Observing the parade of chariots of the gods

On September 10, two chariots were drawn through Lewisham shrouded in baskets of fruit, coconuts and small bowls of chickpeas, intricate embroidered clothing and music from the surrounding crowds, writes Claudia Lee.

The Tiruvarur Chariot festival, known in Tamil as Tiruvarur Therottam, is an annual festival that has seen Hindu culture take over parts of Lewisham in celebration since 2012.

‪‪Miriam Abdulla‬‬, 36, from Crystal Palace, came across this years festival by chance.

Women attendees also offered devotion in the form of burning camphor pots on their heads . Pictures:@miriamabdullaphoto

Ms Abdulla‬‬is a professional photographer.

She said: “This is the first time I have heard of the festival.

“I walked into Lewisham town centre from my home because no buses were going towards Crystal Palace through Lewisham – I soon found out why!

“I was met with a very warm welcome from one of the Sivan Trust volunteers and was offered food and drink.

“It is a beautiful festival full of vibrant colours of chariots and devotee clothing.

“Entire families turned up en masse – a few hundred, if not more.”

Men on the ground holding coconuts in an act of devotion as the chariots pass. Pictures: @miriamabdullaphoto

An official chariot procession began at 11am, down Lewis Grove towards Lewisham High Street and along Clarendon Rise, ending at the Sivan Temple – built in 2011.

The first chariot is smaller in size and believed by Hindus to carry the Hindu God, Ganesha. The second, larger chariot is believed to carry the God, Shiva.

Ms Abdulla said: “The chariot moved a few hundred metres at a time before stopping to allow devotees to make offerings to the gods.

“Behind the chariot the devotees sing devotional songs and musicians play traditional drums and a trumpet.

“A line of men rolled on the ground towards the larger chariot as it moved, holding a coconut in their hands as a form of devotion.

“Women followed the rolling men, stopping to bow to the ground and offer prayers.”

Traditional drums and trumpets played alongside the chariots. Pictures: @miriamabdullaphoto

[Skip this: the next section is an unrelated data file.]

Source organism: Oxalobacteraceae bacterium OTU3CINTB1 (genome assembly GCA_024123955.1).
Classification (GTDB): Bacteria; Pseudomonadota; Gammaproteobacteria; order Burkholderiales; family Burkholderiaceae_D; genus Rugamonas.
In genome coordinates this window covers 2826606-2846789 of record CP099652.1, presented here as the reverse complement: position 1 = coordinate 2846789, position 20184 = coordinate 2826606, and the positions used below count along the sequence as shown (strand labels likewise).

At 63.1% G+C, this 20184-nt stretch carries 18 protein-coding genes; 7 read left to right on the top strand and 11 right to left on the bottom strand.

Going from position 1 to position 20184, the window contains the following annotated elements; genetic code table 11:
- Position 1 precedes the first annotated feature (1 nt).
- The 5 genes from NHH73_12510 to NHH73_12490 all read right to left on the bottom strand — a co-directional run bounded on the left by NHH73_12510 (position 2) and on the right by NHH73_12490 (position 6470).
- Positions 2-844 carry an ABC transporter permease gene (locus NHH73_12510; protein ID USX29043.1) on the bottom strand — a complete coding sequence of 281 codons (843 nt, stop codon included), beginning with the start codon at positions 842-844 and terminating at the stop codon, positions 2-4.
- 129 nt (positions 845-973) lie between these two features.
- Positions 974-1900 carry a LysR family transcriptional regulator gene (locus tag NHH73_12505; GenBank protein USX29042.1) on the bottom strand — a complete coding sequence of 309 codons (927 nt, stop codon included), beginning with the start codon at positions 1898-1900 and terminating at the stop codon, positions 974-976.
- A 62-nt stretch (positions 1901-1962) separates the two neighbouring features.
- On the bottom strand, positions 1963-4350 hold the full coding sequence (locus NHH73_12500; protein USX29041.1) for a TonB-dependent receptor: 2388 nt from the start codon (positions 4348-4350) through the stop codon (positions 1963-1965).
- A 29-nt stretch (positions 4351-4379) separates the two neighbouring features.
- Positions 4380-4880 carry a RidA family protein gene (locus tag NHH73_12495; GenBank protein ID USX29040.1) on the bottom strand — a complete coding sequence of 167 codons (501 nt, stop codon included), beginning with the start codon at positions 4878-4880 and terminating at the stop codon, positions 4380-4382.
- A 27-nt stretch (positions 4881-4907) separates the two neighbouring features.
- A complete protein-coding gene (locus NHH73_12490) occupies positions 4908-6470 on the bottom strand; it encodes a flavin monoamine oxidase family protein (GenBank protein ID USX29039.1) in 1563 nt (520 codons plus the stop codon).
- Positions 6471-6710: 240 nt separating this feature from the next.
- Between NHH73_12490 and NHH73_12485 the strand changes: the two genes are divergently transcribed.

Ms Abdulla explained that some of the attendees had travelled from as far as Enfield to make their offerings to the gods.

At the end of the procession, devotees headed either to the temple car park, to enjoy lunch or offer more prayers inside the main temple building.

The festival was set up in Lewisham by the Sivan Kovil Trust in 2012, but the ritual itself has an ancient history.

Evidence suggests that the Therottam has been existent in Madurai city in Tamil even before King Thirumalai Nayak’s period in the 17th century.

A beautiful explanation has been given in the religious texts – Upanishads – about the purpose and metaphor of a chariot.

The Upanishads explain that in the chariot there are two important people, one is the driver of the chariot and the other is the passenger.

The passenger has no control over the journey. At the hands of the driver the reins are attached to control the bridles of several horses of the chariot. The chariot continuously moves on its path.

The chariot is considered a metaphor for the body, the passenger is the soul, and the driver the intellect.

The reins and bridles in the hands of the driver are considered as the mind and the horses the senses and the path represents human life.

The senses are in touch with the external world. They transfer the senses to the mind.

The decision-making involves the process of determination of right and wrong, good and bad.


Picture: Miriam Abdulla (inset); Chariots surrounded by people celebrating. Pictures: @miriamabdullaphoto

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